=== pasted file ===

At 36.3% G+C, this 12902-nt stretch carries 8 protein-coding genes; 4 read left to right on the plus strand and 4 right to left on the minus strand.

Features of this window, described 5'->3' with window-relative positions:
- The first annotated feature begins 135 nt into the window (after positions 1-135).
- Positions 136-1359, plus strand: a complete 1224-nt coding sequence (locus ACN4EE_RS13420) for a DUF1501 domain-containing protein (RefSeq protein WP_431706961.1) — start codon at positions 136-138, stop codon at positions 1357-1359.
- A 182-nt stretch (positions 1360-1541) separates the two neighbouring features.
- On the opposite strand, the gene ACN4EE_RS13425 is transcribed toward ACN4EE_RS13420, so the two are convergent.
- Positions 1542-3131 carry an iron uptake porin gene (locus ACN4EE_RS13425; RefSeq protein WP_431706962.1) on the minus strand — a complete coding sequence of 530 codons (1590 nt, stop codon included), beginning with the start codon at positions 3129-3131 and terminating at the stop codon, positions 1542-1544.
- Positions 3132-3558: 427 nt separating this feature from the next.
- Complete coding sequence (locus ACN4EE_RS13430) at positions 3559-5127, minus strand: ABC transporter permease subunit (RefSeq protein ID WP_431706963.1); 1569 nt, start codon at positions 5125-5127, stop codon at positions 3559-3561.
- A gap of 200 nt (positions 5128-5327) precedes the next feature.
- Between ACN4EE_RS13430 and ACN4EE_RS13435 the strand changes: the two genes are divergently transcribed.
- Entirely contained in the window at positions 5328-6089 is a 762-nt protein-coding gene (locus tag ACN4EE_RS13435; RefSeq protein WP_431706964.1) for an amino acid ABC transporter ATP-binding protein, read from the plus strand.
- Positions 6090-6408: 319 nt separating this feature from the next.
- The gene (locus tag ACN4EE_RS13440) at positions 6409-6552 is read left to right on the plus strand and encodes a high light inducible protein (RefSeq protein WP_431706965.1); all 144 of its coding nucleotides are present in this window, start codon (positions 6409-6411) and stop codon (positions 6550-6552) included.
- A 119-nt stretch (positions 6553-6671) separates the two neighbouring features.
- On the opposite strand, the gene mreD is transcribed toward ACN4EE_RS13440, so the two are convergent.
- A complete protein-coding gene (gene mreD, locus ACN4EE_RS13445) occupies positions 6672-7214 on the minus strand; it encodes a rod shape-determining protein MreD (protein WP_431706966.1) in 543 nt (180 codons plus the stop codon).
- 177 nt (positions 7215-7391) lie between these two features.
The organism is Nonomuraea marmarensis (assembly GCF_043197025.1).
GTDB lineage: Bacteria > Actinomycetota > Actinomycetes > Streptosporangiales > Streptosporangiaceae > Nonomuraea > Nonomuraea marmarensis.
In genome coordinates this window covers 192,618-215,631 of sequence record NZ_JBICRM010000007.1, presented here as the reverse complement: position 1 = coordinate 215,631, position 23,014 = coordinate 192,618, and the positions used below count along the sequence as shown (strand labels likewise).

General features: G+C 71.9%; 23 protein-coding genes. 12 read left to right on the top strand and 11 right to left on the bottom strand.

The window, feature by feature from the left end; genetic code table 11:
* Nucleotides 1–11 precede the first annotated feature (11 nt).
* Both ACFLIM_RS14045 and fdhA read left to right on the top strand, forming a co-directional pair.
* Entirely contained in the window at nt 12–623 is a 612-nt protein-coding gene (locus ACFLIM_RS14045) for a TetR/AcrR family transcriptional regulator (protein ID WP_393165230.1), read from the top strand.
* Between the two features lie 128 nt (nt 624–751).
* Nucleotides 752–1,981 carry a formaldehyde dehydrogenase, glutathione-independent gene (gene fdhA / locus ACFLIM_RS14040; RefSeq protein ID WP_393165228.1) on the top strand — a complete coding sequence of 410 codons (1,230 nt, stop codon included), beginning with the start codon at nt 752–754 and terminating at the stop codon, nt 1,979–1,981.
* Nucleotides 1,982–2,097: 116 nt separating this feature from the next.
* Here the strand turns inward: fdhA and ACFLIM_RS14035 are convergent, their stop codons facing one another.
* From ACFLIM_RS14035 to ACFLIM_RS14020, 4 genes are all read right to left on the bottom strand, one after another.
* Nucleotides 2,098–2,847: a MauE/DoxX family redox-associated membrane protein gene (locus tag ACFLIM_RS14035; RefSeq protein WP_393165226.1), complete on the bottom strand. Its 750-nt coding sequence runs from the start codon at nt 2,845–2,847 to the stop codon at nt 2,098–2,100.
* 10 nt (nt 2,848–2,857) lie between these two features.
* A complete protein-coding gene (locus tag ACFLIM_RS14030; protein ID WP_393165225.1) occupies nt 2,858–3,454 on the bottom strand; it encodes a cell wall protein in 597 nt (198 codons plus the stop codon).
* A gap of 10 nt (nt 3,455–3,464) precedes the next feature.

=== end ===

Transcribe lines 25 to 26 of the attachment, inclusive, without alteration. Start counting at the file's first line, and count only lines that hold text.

* Both ACFLIM_RS14045 and fdhA read left to right on the top strand, forming a co-directional pair.
* Entirely contained in the window at nt 12–623 is a 612-nt protein-coding gene (locus ACFLIM_RS14045) for a TetR/AcrR family transcriptional regulator (protein ID WP_393165230.1), read from the top strand.